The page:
Monday, October 19, 2009
By Donna Goodman.
New York: The Monacelli Press, November 2008. Cloth: ISBN-13: 978-1580932073, $45. 280 pages.
Review by Yves Laberge, Laval University, Quebec
How did artists, writers, filmmakers and architects from previous centuries imagine and represent their idea of times to come? Now that we more or less live in what could be called their future, can we verify how precise and accurate were their visions and predictions? Did things actually evolve as planned by visionaries from the past? Were architects and artists imagining the past right in their intuitions? In other words, did we follow their plans as we built “the future”? In order to explore these questions, this richly illustrated book explains the many facets of futuristic aesthetics through the past centuries.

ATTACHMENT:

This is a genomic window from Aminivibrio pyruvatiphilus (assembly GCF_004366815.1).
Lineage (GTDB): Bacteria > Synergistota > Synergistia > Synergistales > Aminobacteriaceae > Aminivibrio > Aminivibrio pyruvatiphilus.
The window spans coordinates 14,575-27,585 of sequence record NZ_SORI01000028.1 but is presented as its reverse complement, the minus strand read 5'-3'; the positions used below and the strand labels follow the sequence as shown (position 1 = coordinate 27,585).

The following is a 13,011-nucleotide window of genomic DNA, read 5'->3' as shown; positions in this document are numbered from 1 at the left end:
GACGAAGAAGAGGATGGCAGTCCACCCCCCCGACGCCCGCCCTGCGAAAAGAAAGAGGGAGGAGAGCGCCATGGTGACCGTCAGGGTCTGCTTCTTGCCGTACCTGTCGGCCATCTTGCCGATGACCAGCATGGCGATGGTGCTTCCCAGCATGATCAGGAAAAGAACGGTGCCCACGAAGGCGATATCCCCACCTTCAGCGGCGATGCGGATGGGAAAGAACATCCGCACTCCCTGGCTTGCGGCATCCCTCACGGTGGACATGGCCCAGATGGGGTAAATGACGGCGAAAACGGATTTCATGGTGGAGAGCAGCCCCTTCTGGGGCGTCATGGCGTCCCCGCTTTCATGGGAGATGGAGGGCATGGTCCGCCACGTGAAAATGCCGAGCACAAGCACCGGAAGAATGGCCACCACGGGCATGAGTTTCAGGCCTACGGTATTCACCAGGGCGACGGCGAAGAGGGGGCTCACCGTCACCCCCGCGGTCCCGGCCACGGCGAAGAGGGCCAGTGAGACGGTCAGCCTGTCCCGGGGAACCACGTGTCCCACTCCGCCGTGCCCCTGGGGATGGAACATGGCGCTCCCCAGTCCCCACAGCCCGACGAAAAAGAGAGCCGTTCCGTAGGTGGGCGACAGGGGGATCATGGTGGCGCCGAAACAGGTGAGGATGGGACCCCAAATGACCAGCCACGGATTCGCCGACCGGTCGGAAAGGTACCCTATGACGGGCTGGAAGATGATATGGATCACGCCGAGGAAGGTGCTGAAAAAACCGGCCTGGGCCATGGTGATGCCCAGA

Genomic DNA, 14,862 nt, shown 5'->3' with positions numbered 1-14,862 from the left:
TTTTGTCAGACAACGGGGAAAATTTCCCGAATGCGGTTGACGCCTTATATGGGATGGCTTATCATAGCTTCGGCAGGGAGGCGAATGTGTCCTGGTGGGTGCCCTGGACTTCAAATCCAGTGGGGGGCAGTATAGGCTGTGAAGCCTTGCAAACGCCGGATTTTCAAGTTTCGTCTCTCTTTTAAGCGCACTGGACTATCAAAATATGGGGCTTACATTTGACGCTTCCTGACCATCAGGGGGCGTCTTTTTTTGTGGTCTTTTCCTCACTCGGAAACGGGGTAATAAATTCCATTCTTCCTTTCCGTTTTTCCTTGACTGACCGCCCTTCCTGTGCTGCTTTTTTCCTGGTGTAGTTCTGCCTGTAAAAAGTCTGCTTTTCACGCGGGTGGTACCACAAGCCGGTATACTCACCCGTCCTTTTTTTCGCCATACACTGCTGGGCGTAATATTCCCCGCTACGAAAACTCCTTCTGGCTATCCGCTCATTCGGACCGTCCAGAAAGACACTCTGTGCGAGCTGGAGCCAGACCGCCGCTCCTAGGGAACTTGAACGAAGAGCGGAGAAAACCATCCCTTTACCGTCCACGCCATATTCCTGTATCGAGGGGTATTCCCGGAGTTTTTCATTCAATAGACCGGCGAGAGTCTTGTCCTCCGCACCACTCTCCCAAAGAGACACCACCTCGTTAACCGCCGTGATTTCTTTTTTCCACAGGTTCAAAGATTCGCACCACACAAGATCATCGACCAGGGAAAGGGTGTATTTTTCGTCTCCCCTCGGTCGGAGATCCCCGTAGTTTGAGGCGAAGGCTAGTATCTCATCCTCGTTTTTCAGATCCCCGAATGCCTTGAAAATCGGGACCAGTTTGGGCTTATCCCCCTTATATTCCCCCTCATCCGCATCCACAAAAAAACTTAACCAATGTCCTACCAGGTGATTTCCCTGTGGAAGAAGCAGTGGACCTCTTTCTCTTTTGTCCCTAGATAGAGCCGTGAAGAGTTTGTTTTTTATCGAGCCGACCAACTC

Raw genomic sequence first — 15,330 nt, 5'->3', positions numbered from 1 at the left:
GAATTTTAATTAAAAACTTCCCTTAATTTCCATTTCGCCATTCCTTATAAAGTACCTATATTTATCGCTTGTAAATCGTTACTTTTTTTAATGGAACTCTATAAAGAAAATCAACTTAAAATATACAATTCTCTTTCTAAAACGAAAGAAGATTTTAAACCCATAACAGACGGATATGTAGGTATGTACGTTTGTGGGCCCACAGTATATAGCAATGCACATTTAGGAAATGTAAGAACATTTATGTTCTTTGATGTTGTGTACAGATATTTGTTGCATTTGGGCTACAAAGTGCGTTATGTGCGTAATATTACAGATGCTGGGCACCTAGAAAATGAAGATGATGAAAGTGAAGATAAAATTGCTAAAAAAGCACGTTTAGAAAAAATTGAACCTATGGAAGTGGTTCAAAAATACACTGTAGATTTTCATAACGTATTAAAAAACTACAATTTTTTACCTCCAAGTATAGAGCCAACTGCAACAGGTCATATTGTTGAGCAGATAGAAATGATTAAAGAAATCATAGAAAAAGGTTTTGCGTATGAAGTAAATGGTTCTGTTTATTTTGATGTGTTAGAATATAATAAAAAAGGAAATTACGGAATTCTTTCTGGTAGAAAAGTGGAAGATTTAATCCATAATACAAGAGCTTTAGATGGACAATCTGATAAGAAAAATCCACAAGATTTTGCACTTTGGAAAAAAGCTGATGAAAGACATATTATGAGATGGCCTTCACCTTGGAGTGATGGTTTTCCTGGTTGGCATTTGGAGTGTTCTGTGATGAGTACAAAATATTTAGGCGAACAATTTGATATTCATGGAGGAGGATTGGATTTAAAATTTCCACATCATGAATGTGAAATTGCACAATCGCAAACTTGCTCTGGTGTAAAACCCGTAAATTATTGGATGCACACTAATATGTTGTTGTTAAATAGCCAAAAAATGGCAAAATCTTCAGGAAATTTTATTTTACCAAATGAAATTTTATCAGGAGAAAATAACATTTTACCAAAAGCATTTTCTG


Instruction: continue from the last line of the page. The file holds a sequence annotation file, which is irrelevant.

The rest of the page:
Scholars and students in American Studies will find here an exhaustive investigation that also works of the imagination but also real projects that were achieved in real life: for example, Harvey Wiley Corbett's vision of New York in the future, with many skyscrapers and multilevel highways, as illustrated here with early-twentieth-century color postcards and excerpts from Scientific American (38). We find as well countless representations of modernity and visions of utopian future in various feature films, from Fritz Lang's classic Metropolis (1927) to Busby Berkeley's beautifully designed musicals, and William Cameron Menzies's Things To Come (1936), adapted from H.G. Wells's novel.
The first section is dedicated to Europe, with many accurate references to Renaissance thought, philosopher Thomas More (who wrote the first "classic" book about utopia), but also Le Corbusier in France, Futurism in Italy, Expressionism and the Bauhaus movements in Germany. But most of the seven chapters focus on the USA during the twentieth century, especially in chapters 2-5, the "Machine Age," the "Automobile Age," and the "Space Age.” In a way, one could argue that the future has always been a part of our lives. For example, public events like World Fairs were immensely popular and depicted many forecasts of the future, as demonstrated here with the New York City case and the famous 1967 Montréal Man and His World Fair, which is commented upon and is shown on the book's cover.